Living in the UK it is hard to miss the endless government u- turns which have led to being in lockdown almost a year after COVID arrived on the island. Watching the news it is equally hard to ignore the events in the USA and the ongoing threats, incited by the outgoing President, to the country’s political system. And lastly logging into my social media it is difficult to ignore the continued lack of accountability by photographic cooperative Magnum in regards to images taken by members of exploitation and child abuse. As both a long term fan of sport, in particular rugby, there is a clear connection between sport and the decision making process in each.
Scoring in sport does not come about through one positive decision; a score comes through multiple positive decisions, often made by multiple players. As an England rugby fan the key phases of play in winning of the Rugby World Cup (RWC) final in 2003 is a perfect example of this. The ball needed to go to playmaker and kicker Jonny Wilkinson, to attempt a tournament winning drop goal in the final minutes of overtime, but the link man to pass Wilkinson the ball, Matt Dawson, was buried under a pile of bodies. He had darted up the pitch to gain territory which shortened the distance, and thus the difficulty, of the kick. England teammate, Neil Back then passed the ball to his captain Martin Johnson, who undertook a phase of play that earned no extra territory but critically freed Dawson from the ground and thus ensured his return to position to pass Wilkinson the ball. This was successfully done and the rest, as they say, is history. All of this took 20 seconds, approximately the same amount of time it just took you to read this description of the events. A video link to this passage of play can be found here.
The core of this winning team and been together for six years and gone through highs and lows and a key factor, according to Back, was having the right person execute the right decision at the right time. This thinking is clear in these phases of play; any one of these players could have attempted individual glory but they all played to their strengths in order to achieve a win for the team. Tellingly all four of these players captained England during their careers.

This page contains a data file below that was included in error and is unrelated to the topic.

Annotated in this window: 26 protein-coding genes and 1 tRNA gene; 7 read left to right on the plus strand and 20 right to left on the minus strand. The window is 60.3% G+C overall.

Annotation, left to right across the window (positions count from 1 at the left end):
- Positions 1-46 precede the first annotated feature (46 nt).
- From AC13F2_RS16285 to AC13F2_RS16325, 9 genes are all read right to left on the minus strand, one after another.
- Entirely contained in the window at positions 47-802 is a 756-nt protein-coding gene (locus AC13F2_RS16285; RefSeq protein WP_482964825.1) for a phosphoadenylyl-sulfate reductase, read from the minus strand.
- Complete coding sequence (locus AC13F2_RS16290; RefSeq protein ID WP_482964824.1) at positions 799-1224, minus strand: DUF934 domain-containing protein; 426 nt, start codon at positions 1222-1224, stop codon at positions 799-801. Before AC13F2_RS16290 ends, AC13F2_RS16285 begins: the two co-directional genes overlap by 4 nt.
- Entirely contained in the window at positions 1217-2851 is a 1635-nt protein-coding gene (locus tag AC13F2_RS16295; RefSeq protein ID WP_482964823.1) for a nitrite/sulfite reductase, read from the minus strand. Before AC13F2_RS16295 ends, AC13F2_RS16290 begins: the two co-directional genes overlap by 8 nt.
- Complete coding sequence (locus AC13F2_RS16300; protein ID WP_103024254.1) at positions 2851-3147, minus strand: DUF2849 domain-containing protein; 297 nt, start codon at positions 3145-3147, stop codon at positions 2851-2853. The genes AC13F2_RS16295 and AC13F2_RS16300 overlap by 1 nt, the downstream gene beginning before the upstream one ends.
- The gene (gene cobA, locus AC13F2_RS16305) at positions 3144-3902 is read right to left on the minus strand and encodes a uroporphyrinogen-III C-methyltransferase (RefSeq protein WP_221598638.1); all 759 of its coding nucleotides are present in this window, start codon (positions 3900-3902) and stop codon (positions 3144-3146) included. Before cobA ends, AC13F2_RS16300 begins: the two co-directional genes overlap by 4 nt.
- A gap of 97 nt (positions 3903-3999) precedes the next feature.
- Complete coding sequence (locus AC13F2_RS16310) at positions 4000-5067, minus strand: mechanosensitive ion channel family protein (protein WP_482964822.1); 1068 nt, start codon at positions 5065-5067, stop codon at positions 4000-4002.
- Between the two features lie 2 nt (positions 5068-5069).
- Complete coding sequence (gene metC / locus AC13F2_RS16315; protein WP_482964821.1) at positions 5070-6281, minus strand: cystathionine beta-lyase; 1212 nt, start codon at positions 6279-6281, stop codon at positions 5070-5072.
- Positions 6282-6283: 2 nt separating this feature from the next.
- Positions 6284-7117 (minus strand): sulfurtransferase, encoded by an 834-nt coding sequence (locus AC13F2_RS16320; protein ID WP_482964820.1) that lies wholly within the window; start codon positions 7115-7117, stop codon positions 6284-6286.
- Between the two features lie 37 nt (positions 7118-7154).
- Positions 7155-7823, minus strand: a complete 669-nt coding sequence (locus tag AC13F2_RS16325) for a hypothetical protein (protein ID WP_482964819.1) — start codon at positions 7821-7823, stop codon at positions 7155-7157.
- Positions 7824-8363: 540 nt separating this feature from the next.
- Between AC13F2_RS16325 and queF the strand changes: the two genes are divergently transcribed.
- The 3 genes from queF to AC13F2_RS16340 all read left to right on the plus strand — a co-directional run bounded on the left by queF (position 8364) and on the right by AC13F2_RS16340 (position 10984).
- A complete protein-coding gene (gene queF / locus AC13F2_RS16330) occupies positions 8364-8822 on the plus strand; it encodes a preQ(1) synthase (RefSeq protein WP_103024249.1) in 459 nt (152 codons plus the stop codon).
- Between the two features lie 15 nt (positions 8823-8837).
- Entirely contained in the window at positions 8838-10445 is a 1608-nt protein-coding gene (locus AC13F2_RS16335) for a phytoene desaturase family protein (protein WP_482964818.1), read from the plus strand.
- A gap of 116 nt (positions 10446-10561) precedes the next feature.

Conversely conceding a score does not come through one negative decision, it comes through a compounding of errors. We all make mistakes but if one is made, it is key not to make a repeated mistake or poor decision but to rectify it with a good one. At Magnum, it has taken five months of pressure for them to release a code of conduct and although they have retained the services of a PR firm they have remained deafeningly silent. During these five months statements of sexual harassment have been made against a Magnum member who has been given a one year suspension; the timeline of these statements span a number of years which raises the question why nothing was done earlier. Further investigation by @duckrabbitblog and @kiell (follow these accounts for more information on this issue) have shown further poor decisions and leadership including the the fact that Magnum outsourced the meta tagging of their images to a third party, thereby losing control and oversight of their product in order to cut costs. This is in addition to failure by Magnum to publish their child protection policy which was first requested three and a half years ago. All of this come from a sequence of continued bad decision making. If at any stage a good or positive decision had been made, Magnum would be in a better position today.
Returning to sport, sport also involves communication; communication within the team and also with the officiating team. Lack of clarity within a team hinders good decision making and poor communication with officials risks facing their ire which often manifests itself in losing out in the marginal calls putting the team under undue pressure. A series of bad decisions and penalties can swiftly turn a potential scoring situation into a potentially conceding a score. Failure to accept responsibility and learn from mistakes is an abdication of leadership and if such leaders are not held accountable, then there will never be success. Magnum’s lack of transparency in their communication continues to raise more questions about the cooperative and as such Magnum’s light and reputation has been severely, and potentially, irrevocably tarnished. Were Magnum a sports team their supporters’ seating would, at best, be emptying.
Sport, like life, is not limited to attack; defence is also required and it is important to be positive in both. It is hard to suffer repeated hits in defence so it is critical to wrestle the initiative back and gain momentum; great scores have come from counter attacks and catching the opposition off guard. There is good reason why the proverb ‘A good defence is a good attack’ has been applied to numerous fields of endeavour. What is true in sport is true in life.